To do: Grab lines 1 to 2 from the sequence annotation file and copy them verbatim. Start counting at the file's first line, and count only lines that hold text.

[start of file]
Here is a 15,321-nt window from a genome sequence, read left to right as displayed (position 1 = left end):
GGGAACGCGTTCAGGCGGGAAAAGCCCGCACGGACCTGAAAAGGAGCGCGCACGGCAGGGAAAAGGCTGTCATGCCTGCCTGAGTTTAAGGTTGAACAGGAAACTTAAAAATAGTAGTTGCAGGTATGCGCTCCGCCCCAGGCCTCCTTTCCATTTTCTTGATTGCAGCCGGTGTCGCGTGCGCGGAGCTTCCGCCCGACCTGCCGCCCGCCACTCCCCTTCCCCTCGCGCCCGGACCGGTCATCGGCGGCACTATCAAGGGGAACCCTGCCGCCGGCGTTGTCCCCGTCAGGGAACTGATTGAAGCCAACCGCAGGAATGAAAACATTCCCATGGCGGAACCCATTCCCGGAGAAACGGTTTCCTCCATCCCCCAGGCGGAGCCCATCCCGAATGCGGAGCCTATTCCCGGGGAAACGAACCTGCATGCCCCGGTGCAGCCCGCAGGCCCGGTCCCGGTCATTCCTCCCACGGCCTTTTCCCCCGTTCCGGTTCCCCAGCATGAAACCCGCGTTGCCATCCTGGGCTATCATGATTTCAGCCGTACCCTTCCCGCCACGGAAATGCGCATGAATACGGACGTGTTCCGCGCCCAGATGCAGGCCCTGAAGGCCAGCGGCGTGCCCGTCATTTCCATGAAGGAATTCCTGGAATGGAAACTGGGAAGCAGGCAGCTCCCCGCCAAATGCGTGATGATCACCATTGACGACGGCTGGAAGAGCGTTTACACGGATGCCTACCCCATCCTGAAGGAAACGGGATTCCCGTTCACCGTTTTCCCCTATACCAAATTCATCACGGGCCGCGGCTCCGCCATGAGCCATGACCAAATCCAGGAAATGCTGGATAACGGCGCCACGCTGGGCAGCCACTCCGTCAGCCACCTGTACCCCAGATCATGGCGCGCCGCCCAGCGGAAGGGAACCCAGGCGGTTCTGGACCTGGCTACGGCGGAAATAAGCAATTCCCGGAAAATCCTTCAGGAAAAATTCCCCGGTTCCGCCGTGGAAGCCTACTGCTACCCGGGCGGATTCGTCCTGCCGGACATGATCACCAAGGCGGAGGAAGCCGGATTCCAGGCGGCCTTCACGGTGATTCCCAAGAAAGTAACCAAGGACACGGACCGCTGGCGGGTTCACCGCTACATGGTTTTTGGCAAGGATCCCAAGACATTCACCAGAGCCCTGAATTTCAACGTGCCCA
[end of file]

Here is a 15,321-nt window from a genome sequence, read left to right as displayed (position 1 = left end):
GGGAACGCGTTCAGGCGGGAAAAGCCCGCACGGACCTGAAAAGGAGCGCGCACGGCAGGGAAAAGGCTGTCATGCCTGCCTGAGTTTAAGGTTGAACAGGAAACTTAAAAATAGTAGTTGCAGGTATGCGCTCCGCCCCAGGCCTCCTTTCCATTTTCTTGATTGCAGCCGGTGTCGCGTGCGCGGAGCTTCCGCCCGACCTGCCGCCCGCCACTCCCCTTCCCCTCGCGCCCGGACCGGTCATCGGCGGCACTATCAAGGGGAACCCTGCCGCCGGCGTTGTCCCCGTCAGGGAACTGATTGAAGCCAACCGCAGGAATGAAAACATTCCCATGGCGGAACCCATTCCCGGAGAAACGGTTTCCTCCATCCCCCAGGCGGAGCCCATCCCGAATGCGGAGCCTATTCCCGGGGAAACGAACCTGCATGCCCCGGTGCAGCCCGCAGGCCCGGTCCCGGTCATTCCTCCCACGGCCTTTTCCCCCGTTCCGGTTCCCCAGCATGAAACCCGCGTTGCCATCCTGGGCTATCATGATTTCAGCCGTACCCTTCCCGCCACGGAAATGCGCATGAATACGGACGTGTTCCGCGCCCAGATGCAGGCCCTGAAGGCCAGCGGCGTGCCCGTCATTTCCATGAAGGAATTCCTGGAATGGAAACTGGGAAGCAGGCAGCTCCCCGCCAAATGCGTGATGATCACCATTGACGACGGCTGGAAGAGCGTTTACACGGATGCCTACCCCATCCTGAAGGAAACGGGATTCCCGTTCACCGTTTTCCCCTATACCAAATTCATCACGGGCCGCGGCTCCGCCATGAGCCATGACCAAATCCAGGAAATGCTGGATAACGGCGCCACGCTGGGCAGCCACTCCGTCAGCCACCTGTACCCCAGATCATGGCGCGCCGCCCAGCGGAAGGGAACCCAGGCGGTTCTGGACCTGGCTACGGCGGAAATAAGCAATTCCCGGAAAATCCTTCAGGAAAAATTCCCCGGTTCCGCCGTGGAAGCCTACTGCTACCCGGGCGGATTCGTCCTGCCGGACATGATCACCAAGGCGGAGGAAGCCGGATTCCAGGCGGCCTTCACGGTGATTCCCAAGAAAGTAACCAAGGACACGGACCGCTGGCGGGTTCACCGCTACATGGTTTTTGGCAAGGATCCCAAGACATTCACCAGAGCCCTGAATTTCAACGTGCCCA